No one told me before I moved to the U.S. for college that time as a student does not “count” if you want to stay for good. Even though I spent a decade and a half in the U.S., I couldn’t get permanent legal status. So I got out of line, and left.

I was 18 when I arrived from New Zealand, where I am a citizen. I spent the next four years in the U.S. on an F-1 student visa. After that I interned for a while in New York City on the one-year Optional Practical Training (OPT) status that follows an F-1 visa and allows new graduates to work. I left briefly to take a job abroad before quickly deciding that the job was not for me. So I came back to the U.S. for law school.

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Three more years on another F-1 followed, and after that, another year on an OPT. Later, my friends would be shocked to learn that I had been in America going on a decade and half and I was still nowhere near getting a green card.

One reason for this was that an F-1 visa is a non-immigrant visa (as is the OPT), meaning that as far as the federal government is concerned, you have no intention of staying in America in the long run. So a foreign student cannot apply for a green card on the basis of an F-1 or OPT. I didn’t worry about this when I first arrived; at the time, I was only concerned about getting an education.

After the second OPT, I shifted to an H-1B work visa. This is what’s called a “dual intent” visa, meaning that you may try to stay, or you may go. It’s kind of a “let’s see how things turn out” status. With an H-1B, your employer can sponsor you for a green card. But there are many catches along the way.

First, the visa itself requires sponsorship, and you always have to have a job that’s sponsoring your visa, or you’re out the door. Second, an H-1B visa is only valid for three years, and it is only renewable once, so the clock is ticking for you to convince your boss to sponsor the green card in addition to the visa.

But many employers are reluctant to do so because under federal regulations, the employer must bear the cost of the green card application. This cost includes filing and attorney fees, which can run up to thousands of dollars. If your employer sponsors you, it may take several years for the green card to be approved, during which time you must keep working at your job no matter what happens. As soon as the green card is approved, however, you’re free to quit, a fact that makes employers uneasy to engage in sponsorship in the first place.

I worked for several years for major law firms that could easily have sponsored me if they wished. But the firms were reluctant. I think this is in part because of how major law firms operate: they generally don’t expect their associates to stay for more than a few years. The business model of these firms means only a small fraction of associates can eventually be promoted to partners, so all the other associates must quit or be pushed out within a limited time frame. An employer actively anticipating your departure is not likely to want to sponsor your green card. I tried convincing my bosses, but my powers of persuasion were found wanting.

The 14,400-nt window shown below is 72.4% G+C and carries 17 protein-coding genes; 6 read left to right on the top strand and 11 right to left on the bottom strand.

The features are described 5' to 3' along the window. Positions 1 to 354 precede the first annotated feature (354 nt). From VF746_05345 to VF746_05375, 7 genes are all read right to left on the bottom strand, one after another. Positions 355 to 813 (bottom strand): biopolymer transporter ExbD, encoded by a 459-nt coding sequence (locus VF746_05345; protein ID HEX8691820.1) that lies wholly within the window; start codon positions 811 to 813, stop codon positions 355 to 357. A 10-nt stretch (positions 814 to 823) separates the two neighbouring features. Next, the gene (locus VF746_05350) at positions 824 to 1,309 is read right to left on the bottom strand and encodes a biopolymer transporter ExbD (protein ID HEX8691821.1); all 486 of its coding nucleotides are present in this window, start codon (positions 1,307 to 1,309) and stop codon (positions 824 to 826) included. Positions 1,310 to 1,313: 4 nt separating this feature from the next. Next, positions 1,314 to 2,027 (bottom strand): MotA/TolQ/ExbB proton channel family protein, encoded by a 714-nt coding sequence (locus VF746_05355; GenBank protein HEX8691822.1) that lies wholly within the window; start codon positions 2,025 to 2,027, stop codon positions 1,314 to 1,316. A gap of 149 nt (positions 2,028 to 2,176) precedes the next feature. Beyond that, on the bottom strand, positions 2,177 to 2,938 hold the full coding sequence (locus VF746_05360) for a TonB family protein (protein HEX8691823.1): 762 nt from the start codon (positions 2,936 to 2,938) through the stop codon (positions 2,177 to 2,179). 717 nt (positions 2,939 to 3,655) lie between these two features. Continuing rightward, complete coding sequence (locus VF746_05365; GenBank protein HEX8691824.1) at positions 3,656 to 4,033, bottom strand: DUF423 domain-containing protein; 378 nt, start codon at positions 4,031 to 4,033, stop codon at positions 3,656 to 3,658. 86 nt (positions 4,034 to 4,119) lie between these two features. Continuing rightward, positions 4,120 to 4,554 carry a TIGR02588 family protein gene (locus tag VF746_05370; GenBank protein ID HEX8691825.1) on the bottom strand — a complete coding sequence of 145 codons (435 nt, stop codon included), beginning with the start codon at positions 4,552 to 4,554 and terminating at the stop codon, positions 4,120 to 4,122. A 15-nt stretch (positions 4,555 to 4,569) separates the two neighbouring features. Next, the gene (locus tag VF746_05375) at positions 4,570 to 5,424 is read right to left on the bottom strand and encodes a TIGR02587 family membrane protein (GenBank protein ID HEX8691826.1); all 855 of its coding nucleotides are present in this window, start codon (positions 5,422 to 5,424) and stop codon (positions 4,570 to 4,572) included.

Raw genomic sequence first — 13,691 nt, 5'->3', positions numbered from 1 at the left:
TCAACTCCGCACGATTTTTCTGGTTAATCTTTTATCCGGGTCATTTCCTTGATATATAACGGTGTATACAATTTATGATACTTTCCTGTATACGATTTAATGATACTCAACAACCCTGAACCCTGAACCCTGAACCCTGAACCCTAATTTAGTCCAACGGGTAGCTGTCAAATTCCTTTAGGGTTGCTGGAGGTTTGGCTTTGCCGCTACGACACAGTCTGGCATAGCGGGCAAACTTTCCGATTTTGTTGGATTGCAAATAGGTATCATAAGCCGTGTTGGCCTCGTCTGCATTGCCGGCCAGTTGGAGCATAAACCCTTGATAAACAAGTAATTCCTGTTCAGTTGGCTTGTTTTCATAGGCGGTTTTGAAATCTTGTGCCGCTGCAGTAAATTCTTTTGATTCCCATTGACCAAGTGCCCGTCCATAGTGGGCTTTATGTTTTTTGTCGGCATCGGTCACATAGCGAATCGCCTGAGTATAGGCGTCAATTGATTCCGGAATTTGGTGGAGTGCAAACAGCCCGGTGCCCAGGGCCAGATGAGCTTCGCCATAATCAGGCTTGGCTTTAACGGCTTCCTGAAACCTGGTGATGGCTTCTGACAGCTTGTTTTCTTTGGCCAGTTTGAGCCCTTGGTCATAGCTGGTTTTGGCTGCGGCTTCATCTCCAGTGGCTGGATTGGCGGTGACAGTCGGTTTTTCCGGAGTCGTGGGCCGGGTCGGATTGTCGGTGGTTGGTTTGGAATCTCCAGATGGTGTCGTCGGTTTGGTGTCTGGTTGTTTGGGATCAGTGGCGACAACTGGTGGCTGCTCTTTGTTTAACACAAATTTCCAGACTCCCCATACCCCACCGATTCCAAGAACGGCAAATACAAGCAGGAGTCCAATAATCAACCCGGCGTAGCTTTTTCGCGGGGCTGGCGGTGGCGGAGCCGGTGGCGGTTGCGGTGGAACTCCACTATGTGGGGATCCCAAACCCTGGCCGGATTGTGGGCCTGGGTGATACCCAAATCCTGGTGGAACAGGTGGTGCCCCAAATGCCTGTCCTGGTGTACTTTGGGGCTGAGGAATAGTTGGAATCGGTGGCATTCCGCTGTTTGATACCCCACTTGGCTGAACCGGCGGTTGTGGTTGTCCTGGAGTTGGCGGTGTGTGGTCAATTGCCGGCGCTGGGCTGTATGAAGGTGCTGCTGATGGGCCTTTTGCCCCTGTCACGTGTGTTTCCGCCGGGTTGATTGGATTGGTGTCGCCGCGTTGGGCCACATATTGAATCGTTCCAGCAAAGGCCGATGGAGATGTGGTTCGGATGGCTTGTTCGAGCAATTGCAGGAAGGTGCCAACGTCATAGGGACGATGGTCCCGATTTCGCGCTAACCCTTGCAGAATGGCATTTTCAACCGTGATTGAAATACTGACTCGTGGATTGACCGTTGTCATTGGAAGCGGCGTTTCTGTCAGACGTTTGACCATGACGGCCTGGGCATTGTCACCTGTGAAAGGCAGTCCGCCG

The final coup de grace for me happened when I decided to take a new job, this time with a non-profit, that promised to sponsor my green card. This option quickly soured, but only after I’d already quit the previous position, leaving me without visa sponsorship and only three weeks to pack my bags and go.

So I got pushed out of line. As a law-abiding non-citizen, I left, as required. I didn’t go home right away, instead undertaking a long trip from China to Europe via Afghanistan and Iran. But was I ever in this “line”? Hard to say. Was I in this “line” as a student? Was I in this “line” while on an H-1B visa? All I know is that I tried to stay, I followed the law, and it didn’t work out for me.

But just because I followed the rules doesn’t mean I can’t empathize with those who don’t. I initially wrote about my immigration predicament in June and I received some responses that as a “legal” immigrant, I must be upset at the undocumented ones for “cutting in line.”

To explain how I feel about this, I’ll recount a Russian fable I read in Dostoyevsky’s The Brothers Karamazov. There once was a wicked woman who died and went to hell. Her guardian angel went to God and said that she had done one good deed in her life: she once gave an onion to a beggar. God told the angel to take the onion and to hold it out for the woman to grab onto from hell so that the angel could pull her out. But if the onion should break, then the woman had to stay where she was. The angel did this. He had just pulled the woman out when the other sinners began catching hold of her so as to be pulled out with her. She began kicking them. “I’m to be pulled out, not you,” she said. “It’s my onion, not yours.” As soon as she said that, the onion broke, and the woman fell back into hell. In other words, it’s immoral to ask for salvation for yourself and deny it to others who wish the same.

I’ve had it easier than many immigrants, particularly undocumented ones. I’m an educated, white-collar guy; I can move to other countries and have options. A fellow immigrant said to me once that if I’m not willing to do anything, legal or not, to stay in America, then I must have never had my back against the wall. Nevertheless, exile from the country that I have come to know and love has been difficult. By the time I left, I had lived in the U.S. longer than any other country. I now speak English with an American accent, much to the chagrin of my high school friends. And a U.S. law degree is certainly less useful outside of the U.S. In short, I’m still trying to figure it all out.

This story first appeared on Medium and is republished here with permission.